John Hafen

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John Hafen
(date unknown, 1890s?)

John Hafen (March 22, 1856, Scherzingen, Switzerland - June 3, 1910, Brown County, Indiana) was an American landscape artist. In 1890, he was one of a group of painters who studied in Paris under the sponsorship of The Church of Jesus Christ of Latter-day Saints (LDS Church), in preparation for painting murals at the nearly completed Salt Lake Temple.


His family converted to the LDS Church and emigrated to the United States when he was six, making the journey from Omaha to Utah by ox team.[1] Originally they settled in Payson, but moved to Salt Lake City in 1868, so he could attend school. He was enrolled at the 20th Ward Academy, where one of his teachers was Karl G. Maeser.[2]

Mountain Stream (1903)

Drawing was one of the subjects taught there, and he displayed an early talent for art. Over the next ten years, he was tutored by George M. Ottinger and Dan Weggeland; instructors at the University of Deseret (now the University of Utah). He also learned photography and worked as an assistant to George Edward Anderson.[3] In 1881, Hafen and a group of young artists founded the Utah Art Association, organizing exhibitions and providing art instruction.[2]

In 1890, he convinced the LDS Church leadership to sponsor art studies in France. Together with John Fairbanks, Lorus Pratt and Edwin Evans, Hafen was awarded a two-year scholarship to study at the Académie Julian in Paris, where their primary instructor was Albert Rigolot, and they became known as the "French Art Missionaries". While there, his first experiences with plein air painting (and, perhaps, memories of his father, who was a gardener) encouraged him to devote himself to landscapes.[1] Due to family financial difficulties, he had to return after only one year and was the first of his group to begin work at the Temple, playing a major role in the initial mural planning.[3]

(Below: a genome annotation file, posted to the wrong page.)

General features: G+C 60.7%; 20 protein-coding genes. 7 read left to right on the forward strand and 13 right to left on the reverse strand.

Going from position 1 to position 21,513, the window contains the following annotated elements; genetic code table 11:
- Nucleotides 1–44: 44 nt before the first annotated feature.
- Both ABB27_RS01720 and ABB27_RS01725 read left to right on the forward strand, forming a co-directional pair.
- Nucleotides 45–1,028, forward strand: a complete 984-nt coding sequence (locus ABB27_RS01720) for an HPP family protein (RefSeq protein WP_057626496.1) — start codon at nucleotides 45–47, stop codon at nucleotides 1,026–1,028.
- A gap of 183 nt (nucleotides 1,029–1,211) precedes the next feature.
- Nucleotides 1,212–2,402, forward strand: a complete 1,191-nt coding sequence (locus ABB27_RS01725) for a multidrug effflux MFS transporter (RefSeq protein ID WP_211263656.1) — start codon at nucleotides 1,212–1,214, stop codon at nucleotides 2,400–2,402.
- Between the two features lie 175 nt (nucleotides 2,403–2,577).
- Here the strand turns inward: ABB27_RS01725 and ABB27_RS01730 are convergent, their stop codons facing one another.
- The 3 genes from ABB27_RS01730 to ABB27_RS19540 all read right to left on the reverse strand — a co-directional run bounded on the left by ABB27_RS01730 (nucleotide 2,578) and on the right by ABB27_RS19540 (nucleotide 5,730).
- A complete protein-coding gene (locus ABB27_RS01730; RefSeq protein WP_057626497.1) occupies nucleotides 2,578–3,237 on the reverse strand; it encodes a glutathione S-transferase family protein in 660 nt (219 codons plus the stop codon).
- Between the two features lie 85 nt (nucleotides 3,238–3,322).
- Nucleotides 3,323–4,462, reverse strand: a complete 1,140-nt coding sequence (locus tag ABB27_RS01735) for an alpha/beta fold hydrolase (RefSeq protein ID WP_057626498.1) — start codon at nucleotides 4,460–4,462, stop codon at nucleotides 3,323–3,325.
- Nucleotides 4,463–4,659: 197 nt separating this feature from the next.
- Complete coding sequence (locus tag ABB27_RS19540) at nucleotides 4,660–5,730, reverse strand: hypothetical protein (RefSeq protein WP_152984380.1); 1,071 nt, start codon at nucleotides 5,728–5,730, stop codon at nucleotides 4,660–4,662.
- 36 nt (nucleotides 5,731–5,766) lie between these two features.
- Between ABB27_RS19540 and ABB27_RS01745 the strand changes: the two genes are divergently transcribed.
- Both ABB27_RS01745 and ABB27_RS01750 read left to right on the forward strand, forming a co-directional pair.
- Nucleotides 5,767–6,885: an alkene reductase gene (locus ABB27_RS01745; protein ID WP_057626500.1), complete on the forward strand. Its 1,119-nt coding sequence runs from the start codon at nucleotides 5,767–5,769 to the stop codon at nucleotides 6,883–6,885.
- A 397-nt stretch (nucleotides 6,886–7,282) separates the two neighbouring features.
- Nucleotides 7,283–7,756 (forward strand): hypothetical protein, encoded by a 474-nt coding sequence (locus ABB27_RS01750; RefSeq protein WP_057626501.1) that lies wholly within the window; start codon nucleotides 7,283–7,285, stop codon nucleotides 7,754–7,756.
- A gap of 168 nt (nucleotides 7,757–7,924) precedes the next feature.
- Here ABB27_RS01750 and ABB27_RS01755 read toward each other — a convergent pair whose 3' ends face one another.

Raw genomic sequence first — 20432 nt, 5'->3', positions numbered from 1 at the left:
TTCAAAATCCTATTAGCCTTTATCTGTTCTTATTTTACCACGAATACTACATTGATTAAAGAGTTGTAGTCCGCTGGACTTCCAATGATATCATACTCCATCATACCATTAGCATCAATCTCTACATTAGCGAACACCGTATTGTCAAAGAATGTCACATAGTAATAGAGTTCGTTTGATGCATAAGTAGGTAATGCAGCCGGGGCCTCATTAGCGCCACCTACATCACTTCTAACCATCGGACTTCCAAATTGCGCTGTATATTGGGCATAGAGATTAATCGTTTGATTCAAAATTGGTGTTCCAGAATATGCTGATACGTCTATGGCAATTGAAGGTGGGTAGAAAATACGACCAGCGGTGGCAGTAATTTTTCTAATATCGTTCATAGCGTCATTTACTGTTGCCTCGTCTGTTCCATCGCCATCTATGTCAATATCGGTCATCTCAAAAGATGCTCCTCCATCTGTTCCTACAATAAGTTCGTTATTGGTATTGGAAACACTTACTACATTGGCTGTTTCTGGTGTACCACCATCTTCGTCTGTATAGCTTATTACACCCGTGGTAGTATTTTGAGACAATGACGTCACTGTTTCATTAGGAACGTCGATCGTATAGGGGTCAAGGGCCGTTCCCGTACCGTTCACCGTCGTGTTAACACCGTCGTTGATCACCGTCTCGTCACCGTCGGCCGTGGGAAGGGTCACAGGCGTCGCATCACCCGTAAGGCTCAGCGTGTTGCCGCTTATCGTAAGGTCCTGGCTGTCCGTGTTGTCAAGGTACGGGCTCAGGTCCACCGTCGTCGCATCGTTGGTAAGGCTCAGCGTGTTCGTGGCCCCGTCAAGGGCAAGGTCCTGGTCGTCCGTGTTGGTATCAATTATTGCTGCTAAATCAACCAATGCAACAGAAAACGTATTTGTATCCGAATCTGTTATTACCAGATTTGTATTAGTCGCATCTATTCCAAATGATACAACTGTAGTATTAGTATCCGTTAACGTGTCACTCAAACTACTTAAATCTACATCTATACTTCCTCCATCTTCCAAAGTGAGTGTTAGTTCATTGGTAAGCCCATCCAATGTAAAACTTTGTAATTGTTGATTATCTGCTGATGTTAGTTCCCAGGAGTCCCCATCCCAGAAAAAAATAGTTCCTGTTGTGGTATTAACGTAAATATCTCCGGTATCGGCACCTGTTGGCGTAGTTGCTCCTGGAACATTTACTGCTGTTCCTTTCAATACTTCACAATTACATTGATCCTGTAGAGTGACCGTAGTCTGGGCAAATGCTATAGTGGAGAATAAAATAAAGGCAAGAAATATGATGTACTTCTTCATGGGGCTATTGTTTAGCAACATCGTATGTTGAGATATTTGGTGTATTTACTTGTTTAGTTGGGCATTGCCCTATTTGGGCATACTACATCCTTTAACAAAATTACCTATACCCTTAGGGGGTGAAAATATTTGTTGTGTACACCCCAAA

Financial difficulties[edit]

In 1893, after the temple was consecrated, he rejoined the Utah Art Association and served as Vice-President. He wasn't able to support his wife and ten children by painting, however and, by invitation from Benjamin Cluff, taught art at the "Brigham Young Academy"[2] (precursor to the University), while continuing to receive $100 per month to paint for the Church. Many of his works are now part of the collection at the Museum of Church History and Art.[3]

Girl Among the Hollyhocks (1902)

Although too poor to pay his rent, by trading a painting for the right to use some land and bartering with locals for help with the construction, he was able to acquire a home in Springville; a Swiss-style chalet, designed by his friend Alberto Treganza.[1] It is now in the National Register of Historic Places as the "John Hafen House". He donated many paintings to Springville High School and encouraged other artists to do the same. The collection grew to the point that it required a separate building and formed the nucleus for the Springville Museum of Art.[2]

In 1908, still struggling financially, he moved to Indiana to work with the Hoosier Group (an informal association of Impressionist landscape artists) and achieved wider recognition, including a commission to paint Governor Thomas R. Marshall's portrait. His success was short-lived, however, as he died from pneumonia in 1910.[1]


  1. ^ a b c d Biography @ the Springville Museum of Art, with many additional paintings.
  2. ^ a b c d John Hafen @ MormonWiki.
  3. ^ a b c "John Hafen: Art as Visual Poetry" from Dialogue.

Further reading[edit]

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